I was never quite satisfied with shapeshifting as presented in the Amber rules. After much thought, I decided to have two distinct (at least at low point levels) forms of shapeshifting. Because of their basic take on the universe, I call them "scientific" and "magical".
Scientific shapeshifting is what the rules describe. A good (if extreme) example would be the morphing Terminator in Terminator II. Flexibility of form is very high. Even those with just a single template will have a good deal of variety possible in that area. For instance, if you have avian template, you can shift to any bird form which has approximately your mass. The more advanced practitioners can control the arrangement of their internal organs and features.
Conservation of mass is the major disadvantage of scientific shapeshifting. You can fudge a little, but losing or gaining more than a third of your mass is impossible.
Magical shapeshifting is closer to traditional lycanthropy. A good example is the wizards' duel in Disney's Sword in the Stone. Notice whether Merlin is a mouse, a goat, or a crab, he is blue, has bushy white facial hair, and eyeglasses.
Conservation of mass is laughed at; any size from mouse to elephant is easily assumable. Correspondingly, the flexiblity of forms is reduced. The scientific avian shapeshifter can assume any bird form in the proper mass range: if assuming an eagle form, he can be fat, trim, long, short, etc. The magical avian shapeshifter has only one eagle form, sort of his ideal inner eagle. In exchange, he ignores mass, and can switch to anything from a sparrow to a roc.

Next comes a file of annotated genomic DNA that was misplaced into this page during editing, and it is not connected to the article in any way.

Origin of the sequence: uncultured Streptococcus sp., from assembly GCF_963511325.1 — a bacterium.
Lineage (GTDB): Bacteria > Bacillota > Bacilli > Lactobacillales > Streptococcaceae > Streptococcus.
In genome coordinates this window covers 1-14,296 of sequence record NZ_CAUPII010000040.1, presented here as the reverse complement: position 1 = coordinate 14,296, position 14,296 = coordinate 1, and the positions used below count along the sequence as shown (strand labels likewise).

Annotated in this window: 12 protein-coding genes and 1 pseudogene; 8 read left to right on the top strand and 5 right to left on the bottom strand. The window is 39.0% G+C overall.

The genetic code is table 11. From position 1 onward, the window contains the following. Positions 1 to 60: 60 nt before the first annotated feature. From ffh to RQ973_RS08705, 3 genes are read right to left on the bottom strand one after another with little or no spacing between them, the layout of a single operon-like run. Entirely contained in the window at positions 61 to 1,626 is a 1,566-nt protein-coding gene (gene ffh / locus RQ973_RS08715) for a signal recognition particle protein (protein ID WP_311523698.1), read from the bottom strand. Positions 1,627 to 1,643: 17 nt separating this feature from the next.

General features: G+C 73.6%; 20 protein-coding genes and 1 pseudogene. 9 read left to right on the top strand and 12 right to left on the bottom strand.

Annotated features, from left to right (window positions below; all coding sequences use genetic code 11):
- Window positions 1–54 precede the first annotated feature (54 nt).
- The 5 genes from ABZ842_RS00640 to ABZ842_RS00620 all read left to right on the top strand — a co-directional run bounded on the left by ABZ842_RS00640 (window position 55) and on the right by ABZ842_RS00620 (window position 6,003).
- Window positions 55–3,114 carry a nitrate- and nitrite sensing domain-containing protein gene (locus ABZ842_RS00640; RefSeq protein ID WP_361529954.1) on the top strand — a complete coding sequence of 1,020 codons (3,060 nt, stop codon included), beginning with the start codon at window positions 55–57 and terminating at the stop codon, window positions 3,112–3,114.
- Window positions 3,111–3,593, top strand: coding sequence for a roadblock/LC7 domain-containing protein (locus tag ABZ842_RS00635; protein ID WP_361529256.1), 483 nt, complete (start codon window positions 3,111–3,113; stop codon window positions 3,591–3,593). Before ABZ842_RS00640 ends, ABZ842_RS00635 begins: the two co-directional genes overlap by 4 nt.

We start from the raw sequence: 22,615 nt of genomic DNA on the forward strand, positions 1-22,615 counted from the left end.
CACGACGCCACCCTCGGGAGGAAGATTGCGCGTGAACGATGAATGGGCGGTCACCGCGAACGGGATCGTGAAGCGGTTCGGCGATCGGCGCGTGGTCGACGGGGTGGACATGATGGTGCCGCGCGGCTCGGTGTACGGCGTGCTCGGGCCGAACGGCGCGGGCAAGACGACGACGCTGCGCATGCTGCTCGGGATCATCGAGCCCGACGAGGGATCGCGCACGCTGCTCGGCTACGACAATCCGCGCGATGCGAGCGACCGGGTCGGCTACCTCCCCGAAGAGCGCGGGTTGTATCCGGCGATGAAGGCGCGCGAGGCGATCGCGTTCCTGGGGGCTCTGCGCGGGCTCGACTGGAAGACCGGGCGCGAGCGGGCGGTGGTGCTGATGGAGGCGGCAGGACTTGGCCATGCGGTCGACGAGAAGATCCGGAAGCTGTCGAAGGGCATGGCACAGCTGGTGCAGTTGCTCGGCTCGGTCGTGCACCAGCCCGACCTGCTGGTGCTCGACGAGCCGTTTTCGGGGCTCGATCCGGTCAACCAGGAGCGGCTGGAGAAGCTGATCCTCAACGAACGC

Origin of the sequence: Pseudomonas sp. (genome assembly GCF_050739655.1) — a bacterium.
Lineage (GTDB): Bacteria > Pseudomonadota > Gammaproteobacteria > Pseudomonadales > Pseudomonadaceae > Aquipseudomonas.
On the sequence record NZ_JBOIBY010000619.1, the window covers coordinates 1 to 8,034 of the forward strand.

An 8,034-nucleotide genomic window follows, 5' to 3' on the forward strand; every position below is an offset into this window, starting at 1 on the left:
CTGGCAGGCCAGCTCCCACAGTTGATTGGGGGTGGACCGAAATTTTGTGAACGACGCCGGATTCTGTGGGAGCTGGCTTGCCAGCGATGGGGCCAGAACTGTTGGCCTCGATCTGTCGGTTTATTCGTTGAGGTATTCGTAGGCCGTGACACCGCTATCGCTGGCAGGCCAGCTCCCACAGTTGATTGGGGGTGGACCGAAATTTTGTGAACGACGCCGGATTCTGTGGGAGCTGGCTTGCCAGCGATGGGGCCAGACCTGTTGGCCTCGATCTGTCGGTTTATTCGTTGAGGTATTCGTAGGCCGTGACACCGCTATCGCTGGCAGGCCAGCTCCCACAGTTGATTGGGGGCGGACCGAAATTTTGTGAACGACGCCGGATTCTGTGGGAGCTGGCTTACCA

For the magical shapeshifter, there is a sort of conservation of features. It is required that the he have at least one visible distinguishing feature. No matter what form, all distinguishing features remain (transformed appropriately). Wounds count as distinguishing features as well.
At very low levels, the distinction is almost irrelevant. At very high levels of shapeshifting, it definitely becomes irrelevant. But in between, it is interesting.